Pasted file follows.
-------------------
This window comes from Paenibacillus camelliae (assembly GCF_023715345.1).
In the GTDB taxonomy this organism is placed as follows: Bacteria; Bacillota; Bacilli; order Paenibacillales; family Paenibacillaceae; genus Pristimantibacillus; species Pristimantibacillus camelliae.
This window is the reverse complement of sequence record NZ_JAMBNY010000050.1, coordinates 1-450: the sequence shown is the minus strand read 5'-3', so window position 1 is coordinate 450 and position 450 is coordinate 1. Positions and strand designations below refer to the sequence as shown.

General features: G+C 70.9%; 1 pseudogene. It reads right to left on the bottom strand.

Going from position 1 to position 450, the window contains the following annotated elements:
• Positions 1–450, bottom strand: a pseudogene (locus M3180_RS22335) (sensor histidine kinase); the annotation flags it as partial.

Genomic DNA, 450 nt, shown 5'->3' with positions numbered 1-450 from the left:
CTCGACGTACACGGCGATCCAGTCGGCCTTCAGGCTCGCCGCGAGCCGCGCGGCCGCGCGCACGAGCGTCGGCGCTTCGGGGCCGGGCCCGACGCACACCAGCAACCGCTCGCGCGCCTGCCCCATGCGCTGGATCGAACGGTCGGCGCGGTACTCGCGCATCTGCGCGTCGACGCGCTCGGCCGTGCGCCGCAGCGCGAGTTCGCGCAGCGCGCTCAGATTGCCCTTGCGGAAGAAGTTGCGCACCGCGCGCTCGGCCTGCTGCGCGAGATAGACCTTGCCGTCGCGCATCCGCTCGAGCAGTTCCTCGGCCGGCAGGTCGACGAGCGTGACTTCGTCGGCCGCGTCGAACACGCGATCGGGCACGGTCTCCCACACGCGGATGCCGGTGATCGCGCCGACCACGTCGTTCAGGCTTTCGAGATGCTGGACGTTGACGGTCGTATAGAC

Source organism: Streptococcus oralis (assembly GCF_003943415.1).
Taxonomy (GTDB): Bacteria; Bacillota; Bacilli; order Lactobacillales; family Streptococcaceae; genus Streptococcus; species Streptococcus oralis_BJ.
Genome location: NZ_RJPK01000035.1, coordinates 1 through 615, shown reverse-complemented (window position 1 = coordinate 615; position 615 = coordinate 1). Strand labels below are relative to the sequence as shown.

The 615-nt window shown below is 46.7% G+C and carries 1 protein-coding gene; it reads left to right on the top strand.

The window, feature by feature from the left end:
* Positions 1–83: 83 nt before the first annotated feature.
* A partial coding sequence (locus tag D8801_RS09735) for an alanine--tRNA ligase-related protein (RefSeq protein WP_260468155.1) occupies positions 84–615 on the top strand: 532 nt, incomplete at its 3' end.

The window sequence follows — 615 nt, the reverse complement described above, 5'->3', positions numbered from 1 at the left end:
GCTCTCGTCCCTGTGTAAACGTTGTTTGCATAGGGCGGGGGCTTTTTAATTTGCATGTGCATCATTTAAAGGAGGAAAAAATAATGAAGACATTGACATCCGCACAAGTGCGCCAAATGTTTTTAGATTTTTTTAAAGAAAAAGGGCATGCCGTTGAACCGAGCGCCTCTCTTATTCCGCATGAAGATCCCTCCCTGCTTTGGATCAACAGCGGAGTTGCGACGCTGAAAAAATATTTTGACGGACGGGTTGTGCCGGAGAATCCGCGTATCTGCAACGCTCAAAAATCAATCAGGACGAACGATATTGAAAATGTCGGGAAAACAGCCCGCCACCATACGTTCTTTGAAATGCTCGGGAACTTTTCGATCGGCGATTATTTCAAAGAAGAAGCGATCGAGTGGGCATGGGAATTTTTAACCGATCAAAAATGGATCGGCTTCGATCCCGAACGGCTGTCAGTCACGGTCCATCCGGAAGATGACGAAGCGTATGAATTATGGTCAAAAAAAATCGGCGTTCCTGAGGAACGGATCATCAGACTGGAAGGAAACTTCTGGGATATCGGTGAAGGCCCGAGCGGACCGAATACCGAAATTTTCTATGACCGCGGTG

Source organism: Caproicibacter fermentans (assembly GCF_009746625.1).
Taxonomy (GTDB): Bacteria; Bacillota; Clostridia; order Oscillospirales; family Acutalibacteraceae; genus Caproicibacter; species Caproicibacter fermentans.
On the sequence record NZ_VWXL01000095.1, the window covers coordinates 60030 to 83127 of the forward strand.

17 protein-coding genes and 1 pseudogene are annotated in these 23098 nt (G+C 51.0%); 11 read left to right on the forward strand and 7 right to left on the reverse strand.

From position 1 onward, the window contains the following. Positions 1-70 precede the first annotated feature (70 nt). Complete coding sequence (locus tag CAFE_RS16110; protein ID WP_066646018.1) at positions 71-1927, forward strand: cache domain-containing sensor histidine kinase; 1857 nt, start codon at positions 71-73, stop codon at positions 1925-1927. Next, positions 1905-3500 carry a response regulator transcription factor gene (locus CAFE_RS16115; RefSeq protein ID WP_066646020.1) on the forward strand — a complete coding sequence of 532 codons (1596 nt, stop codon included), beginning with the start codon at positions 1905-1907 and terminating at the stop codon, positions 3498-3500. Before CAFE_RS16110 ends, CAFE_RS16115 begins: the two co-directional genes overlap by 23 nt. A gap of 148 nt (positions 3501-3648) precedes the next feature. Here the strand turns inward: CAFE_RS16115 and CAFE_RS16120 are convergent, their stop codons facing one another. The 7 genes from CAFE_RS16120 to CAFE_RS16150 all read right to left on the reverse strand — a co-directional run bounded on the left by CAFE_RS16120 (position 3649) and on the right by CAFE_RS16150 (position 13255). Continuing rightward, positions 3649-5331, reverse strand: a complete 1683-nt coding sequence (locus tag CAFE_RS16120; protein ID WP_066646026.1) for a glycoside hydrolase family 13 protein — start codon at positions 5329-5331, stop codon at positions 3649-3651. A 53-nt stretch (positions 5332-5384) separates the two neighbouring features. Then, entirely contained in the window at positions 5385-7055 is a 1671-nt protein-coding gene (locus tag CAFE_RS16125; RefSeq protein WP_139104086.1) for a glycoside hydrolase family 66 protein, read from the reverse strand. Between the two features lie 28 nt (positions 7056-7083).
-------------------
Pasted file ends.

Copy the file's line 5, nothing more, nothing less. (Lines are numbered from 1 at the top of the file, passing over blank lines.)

Going from position 1 to position 450, the window contains the following annotated elements: